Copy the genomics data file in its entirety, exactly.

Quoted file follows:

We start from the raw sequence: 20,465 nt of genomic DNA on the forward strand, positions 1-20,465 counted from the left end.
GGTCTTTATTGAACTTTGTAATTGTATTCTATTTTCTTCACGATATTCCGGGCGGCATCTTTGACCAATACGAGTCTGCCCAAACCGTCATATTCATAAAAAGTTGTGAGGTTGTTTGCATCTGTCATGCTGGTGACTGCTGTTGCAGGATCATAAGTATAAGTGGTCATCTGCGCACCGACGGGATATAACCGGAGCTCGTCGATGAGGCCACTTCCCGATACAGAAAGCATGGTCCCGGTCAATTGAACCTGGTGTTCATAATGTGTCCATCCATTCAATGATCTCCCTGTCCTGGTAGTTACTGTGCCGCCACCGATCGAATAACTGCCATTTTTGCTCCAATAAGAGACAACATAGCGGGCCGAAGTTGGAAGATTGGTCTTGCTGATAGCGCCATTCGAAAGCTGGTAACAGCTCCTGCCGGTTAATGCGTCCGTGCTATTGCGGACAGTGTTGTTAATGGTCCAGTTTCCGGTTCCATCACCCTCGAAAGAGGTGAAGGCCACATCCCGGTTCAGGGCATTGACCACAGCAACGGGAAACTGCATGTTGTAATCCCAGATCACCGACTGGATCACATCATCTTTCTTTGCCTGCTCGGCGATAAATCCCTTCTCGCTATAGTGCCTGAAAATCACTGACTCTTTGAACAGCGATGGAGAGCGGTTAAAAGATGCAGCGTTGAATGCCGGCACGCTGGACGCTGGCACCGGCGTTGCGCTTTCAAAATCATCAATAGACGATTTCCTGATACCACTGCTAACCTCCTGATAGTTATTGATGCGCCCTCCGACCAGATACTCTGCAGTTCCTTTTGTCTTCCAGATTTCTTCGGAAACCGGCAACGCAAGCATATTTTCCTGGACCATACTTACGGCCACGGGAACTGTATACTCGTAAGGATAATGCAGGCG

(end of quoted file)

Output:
We start from the raw sequence: 20,465 nt of genomic DNA on the forward strand, positions 1-20,465 counted from the left end.
GGTCTTTATTGAACTTTGTAATTGTATTCTATTTTCTTCACGATATTCCGGGCGGCATCTTTGACCAATACGAGTCTGCCCAAACCGTCATATTCATAAAAAGTTGTGAGGTTGTTTGCATCTGTCATGCTGGTGACTGCTGTTGCAGGATCATAAGTATAAGTGGTCATCTGCGCACCGACGGGATATAACCGGAGCTCGTCGATGAGGCCACTTCCCGATACAGAAAGCATGGTCCCGGTCAATTGAACCTGGTGTTCATAATGTGTCCATCCATTCAATGATCTCCCTGTCCTGGTAGTTACTGTGCCGCCACCGATCGAATAACTGCCATTTTTGCTCCAATAAGAGACAACATAGCGGGCCGAAGTTGGAAGATTGGTCTTGCTGATAGCGCCATTCGAAAGCTGGTAACAGCTCCTGCCGGTTAATGCGTCCGTGCTATTGCGGACAGTGTTGTTAATGGTCCAGTTTCCGGTTCCATCACCCTCGAAAGAGGTGAAGGCCACATCCCGGTTCAGGGCATTGACCACAGCAACGGGAAACTGCATGTTGTAATCCCAGATCACCGACTGGATCACATCATCTTTCTTTGCCTGCTCGGCGATAAATCCCTTCTCGCTATAGTGCCTGAAAATCACTGACTCTTTGAACAGCGATGGAGAGCGGTTAAAAGATGCAGCGTTGAATGCCGGCACGCTGGACGCTGGCACCGGCGTTGCGCTTTCAAAATCATCAATAGACGATTTCCTGATACCACTGCTAACCTCCTGATAGTTATTGATGCGCCCTCCGACCAGATACTCTGCAGTTCCTTTTGTCTTCCAGATTTCTTCGGAAACCGGCAACGCAAGCATATTTTCCTGGACCATACTTACGGCCACGGGAACTGTATACTCGTAAGGATAATGCAGGCG